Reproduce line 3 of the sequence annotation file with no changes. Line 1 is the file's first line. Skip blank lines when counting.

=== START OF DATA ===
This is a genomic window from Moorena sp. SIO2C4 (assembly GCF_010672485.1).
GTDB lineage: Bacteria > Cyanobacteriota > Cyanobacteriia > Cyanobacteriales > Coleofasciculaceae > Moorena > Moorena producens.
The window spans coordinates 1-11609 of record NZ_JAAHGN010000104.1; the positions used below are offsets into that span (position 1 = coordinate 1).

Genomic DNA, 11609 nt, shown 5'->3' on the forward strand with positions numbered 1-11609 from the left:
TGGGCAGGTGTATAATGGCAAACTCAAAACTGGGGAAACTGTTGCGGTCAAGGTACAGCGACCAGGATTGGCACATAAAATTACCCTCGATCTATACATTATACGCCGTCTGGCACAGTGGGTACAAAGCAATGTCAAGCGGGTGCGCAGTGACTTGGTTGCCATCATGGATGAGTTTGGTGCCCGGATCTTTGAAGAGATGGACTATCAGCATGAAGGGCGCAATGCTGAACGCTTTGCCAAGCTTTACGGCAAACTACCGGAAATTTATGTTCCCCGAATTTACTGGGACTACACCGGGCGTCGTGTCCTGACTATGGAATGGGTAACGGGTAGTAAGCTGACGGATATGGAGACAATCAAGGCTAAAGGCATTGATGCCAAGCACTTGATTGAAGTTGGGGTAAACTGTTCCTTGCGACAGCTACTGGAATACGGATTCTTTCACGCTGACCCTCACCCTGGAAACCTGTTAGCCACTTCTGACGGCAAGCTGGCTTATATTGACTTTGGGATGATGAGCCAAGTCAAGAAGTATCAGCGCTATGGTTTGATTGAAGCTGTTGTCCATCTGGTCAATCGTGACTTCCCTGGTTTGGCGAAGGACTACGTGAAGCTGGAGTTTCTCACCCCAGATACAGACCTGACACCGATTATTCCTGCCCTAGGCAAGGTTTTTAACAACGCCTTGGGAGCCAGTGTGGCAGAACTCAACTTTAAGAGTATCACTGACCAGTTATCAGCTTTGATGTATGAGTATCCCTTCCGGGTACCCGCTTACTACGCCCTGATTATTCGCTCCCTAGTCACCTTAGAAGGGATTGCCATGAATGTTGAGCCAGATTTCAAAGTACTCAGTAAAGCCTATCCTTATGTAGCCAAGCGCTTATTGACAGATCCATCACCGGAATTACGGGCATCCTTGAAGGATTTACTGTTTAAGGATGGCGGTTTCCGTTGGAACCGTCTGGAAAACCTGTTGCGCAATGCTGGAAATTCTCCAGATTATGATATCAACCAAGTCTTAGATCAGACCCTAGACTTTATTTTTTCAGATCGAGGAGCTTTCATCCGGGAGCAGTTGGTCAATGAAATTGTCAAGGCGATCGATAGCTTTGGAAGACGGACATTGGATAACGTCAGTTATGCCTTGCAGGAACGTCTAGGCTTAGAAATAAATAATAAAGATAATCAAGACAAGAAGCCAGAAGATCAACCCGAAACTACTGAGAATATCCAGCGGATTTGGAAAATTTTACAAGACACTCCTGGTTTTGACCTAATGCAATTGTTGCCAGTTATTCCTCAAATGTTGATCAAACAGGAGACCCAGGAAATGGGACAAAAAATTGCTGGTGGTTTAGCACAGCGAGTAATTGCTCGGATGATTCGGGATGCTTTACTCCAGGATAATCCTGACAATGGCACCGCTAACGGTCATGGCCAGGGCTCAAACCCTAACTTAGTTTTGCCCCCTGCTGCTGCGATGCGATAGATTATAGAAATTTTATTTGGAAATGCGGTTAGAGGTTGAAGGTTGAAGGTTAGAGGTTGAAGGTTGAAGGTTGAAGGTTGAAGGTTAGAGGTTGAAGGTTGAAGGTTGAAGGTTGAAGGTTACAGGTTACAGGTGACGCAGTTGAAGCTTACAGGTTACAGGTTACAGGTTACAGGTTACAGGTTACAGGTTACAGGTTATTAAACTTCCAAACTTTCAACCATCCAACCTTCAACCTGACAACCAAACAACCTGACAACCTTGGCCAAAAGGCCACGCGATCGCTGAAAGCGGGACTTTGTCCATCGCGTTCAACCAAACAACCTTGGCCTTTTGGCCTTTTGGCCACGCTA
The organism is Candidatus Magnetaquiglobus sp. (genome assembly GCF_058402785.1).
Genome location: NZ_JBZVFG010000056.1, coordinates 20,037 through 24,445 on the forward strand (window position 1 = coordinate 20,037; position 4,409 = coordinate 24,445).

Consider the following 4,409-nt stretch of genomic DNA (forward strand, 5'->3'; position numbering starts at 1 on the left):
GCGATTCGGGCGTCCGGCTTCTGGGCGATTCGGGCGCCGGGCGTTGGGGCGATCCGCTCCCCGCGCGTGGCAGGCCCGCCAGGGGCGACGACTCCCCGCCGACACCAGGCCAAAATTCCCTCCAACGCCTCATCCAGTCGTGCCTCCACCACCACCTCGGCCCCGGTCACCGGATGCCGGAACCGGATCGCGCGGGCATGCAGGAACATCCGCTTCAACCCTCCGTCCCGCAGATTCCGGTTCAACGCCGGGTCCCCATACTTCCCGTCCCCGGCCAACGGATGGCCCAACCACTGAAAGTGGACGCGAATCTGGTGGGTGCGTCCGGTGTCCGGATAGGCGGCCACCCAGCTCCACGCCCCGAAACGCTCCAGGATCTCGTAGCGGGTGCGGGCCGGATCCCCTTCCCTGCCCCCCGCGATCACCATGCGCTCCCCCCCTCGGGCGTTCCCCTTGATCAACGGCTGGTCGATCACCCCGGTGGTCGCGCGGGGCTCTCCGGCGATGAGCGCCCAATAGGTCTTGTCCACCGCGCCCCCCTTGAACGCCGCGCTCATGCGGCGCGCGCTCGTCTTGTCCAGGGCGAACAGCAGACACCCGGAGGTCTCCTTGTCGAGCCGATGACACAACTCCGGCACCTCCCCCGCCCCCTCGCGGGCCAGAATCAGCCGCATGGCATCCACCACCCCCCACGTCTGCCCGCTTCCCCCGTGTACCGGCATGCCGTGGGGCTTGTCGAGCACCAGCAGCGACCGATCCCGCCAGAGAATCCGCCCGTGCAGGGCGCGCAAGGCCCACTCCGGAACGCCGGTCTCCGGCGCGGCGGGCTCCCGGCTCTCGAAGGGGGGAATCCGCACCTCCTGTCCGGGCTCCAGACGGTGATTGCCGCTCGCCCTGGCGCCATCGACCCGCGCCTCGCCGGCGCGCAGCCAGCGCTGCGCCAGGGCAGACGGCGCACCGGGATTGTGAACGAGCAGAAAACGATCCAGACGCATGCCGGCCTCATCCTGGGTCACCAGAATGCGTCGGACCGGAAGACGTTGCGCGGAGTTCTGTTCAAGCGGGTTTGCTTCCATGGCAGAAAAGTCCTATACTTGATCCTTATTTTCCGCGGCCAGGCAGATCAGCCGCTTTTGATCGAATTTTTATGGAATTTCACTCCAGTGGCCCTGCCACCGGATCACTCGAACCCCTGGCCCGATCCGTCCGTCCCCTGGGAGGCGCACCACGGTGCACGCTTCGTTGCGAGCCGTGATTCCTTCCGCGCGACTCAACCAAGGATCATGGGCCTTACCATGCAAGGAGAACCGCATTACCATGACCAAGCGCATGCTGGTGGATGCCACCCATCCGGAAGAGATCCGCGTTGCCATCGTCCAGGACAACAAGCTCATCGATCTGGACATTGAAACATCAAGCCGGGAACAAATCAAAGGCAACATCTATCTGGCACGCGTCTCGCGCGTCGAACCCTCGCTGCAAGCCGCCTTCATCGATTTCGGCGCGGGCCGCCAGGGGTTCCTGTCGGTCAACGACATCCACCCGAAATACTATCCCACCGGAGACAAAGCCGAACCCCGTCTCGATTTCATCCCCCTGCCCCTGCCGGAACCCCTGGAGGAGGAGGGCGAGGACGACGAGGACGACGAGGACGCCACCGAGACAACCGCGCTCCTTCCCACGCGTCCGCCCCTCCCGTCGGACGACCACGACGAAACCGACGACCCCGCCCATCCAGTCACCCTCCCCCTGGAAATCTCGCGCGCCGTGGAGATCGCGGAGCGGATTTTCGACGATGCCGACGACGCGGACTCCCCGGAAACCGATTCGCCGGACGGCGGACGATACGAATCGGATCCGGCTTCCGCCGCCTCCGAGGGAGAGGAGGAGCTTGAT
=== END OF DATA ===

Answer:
The window spans coordinates 1-11609 of record NZ_JAAHGN010000104.1; the positions used below are offsets into that span (position 1 = coordinate 1).